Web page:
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We are pleased to share the news that our latest novel, Mend the Living, is now available in gift shops aboard BC Ferries!
Mend the Living, written by French author Maylis de Kerangal and translated into English by Canadian translator Jessica Moore, is the perfectly paced, intimate novel of a heart transplant and everyone affected by it.
Having won a number of awards in France, this English translation was recently long-listed for the Man Booker International Prize. The New York Times blog wrote that “The story unfolds in an intricate lacework of precise detail. … These characters feel less like fictional creations and more like ordinary people, briefly illuminated in rich language … This novel is an exploration not only of death but of life, of humanity and fragility, ‘because the heart is more than the heart.’”
We are proud of this book, and we think you’ll enjoy it. Pick up your copy today in the BC Ferries gift shops, Passages, while keeping an eye out the window for orca pods and otters!
Critically acclaimed poet and Vancouver native Adeena Karasick was in her hometown last month to celebrate the donation of her archive to Simon Fraser University. The Collection of Contemporary Literature at SFU’s Bennett Library contains one of the biggest selections of avant-garde poetry in North America.Friday March 17, 2017 in Meta-Talon
All the main characters in this novel are invented, except one. All the towns are real, except for New Babylon. But if such a place were to be imagined, it would be a Wild West town where gunfights are fair play and the law bans only the lawman. It is a perilous place, where the beauty of the desert landscape takes your breath away with the same power as an open blade and a gash to the throat.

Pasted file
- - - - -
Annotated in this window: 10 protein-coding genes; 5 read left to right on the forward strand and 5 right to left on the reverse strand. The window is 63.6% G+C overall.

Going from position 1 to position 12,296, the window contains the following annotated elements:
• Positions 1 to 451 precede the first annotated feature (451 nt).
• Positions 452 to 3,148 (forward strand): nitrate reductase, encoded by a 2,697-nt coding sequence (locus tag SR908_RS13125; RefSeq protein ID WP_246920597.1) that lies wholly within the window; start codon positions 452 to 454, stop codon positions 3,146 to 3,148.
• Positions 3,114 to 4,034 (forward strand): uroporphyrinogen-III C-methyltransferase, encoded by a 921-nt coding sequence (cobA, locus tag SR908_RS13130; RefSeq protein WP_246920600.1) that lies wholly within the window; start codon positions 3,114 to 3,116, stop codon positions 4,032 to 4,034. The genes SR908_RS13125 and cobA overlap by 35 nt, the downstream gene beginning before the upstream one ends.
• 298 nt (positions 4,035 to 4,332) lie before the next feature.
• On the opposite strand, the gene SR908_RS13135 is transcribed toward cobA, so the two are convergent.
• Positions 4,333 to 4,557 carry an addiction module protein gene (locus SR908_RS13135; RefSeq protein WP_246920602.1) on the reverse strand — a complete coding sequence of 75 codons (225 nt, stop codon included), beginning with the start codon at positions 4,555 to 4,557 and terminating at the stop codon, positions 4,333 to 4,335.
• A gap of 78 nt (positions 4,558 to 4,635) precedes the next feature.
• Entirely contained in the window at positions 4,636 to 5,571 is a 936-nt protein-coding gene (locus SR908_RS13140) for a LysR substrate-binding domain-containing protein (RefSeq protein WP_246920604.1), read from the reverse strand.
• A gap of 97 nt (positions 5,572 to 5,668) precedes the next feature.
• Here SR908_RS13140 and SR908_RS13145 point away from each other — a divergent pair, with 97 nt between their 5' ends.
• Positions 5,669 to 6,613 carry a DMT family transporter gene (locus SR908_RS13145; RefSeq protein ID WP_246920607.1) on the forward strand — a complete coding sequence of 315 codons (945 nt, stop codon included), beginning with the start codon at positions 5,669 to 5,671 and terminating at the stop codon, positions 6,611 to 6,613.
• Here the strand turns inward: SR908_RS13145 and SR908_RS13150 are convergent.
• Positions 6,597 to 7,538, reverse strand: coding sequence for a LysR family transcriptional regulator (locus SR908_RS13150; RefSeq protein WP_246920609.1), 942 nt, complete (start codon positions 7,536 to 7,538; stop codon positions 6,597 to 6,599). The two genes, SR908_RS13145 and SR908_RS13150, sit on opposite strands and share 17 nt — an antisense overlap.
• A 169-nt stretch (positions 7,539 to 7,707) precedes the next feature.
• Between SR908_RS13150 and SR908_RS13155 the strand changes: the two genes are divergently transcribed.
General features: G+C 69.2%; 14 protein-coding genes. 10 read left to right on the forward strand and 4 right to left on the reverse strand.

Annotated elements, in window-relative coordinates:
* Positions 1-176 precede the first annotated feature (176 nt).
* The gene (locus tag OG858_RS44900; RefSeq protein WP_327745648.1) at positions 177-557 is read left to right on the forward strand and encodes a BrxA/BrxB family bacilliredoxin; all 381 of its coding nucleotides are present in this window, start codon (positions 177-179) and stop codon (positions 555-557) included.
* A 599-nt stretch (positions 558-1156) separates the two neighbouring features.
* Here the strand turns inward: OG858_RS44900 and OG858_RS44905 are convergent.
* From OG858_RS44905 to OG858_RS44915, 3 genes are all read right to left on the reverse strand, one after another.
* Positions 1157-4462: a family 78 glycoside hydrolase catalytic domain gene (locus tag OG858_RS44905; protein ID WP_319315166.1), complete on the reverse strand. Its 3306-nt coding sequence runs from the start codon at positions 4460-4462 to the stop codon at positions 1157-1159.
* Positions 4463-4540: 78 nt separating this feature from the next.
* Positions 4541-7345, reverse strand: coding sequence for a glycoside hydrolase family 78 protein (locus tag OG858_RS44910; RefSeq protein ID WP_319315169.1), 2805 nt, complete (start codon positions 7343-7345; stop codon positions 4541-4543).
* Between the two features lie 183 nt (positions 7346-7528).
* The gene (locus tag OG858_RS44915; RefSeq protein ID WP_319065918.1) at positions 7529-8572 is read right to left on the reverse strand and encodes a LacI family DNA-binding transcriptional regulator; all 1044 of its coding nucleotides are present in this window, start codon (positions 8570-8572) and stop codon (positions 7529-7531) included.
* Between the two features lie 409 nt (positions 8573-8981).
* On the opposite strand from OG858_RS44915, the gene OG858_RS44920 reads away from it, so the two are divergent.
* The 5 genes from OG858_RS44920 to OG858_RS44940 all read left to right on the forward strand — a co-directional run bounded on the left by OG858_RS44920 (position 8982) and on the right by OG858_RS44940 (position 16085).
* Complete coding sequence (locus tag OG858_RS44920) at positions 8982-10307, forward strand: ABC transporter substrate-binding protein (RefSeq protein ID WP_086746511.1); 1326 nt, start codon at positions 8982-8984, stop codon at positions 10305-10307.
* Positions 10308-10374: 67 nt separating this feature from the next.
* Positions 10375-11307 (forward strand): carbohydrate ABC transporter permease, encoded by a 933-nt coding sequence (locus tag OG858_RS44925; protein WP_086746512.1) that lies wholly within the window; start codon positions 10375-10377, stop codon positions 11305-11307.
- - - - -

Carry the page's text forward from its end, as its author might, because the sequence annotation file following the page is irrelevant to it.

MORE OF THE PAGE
On that gruesome note, we hope you enjoy this teaser, lifted from pages 36–38 of In Search of New Babylon.Thursday March 2, 2017 in Meta-Talon
Today on Meta-Talon, please enjoy a very short story from M.A.C. Farrant’s book The Days: Forecasts, Warnings, Advice.
Annual Day happens once a year and it is never good. This year the date is March 2.Thursday February 23, 2017 in Meta-Talon
Migration – the movement of humans from one place to another with the intention of settling – has been top of mind in recent weeks given certain political changes and policy implementations in certain western countries, in recent months in response to the failure of state in Syria and the outflow of refugees from that region, and in recent years characterized by a heightened sensitivity to the possibility of east-west terrorist attacks. Perhaps Canada is a beacon to other states? Or perhaps we still have much learning to do? In the spirit of learning, we recommend twelve Talon books on the topic of migration, refugees, and the immigrant experience.
We gratefully acknowledge the financial support of the Canada Council for the Arts; the Government of Canada through the Canada Book Fund (CBF); and the Province of British Columbia through the British Columbia Arts Council for our publishing activities.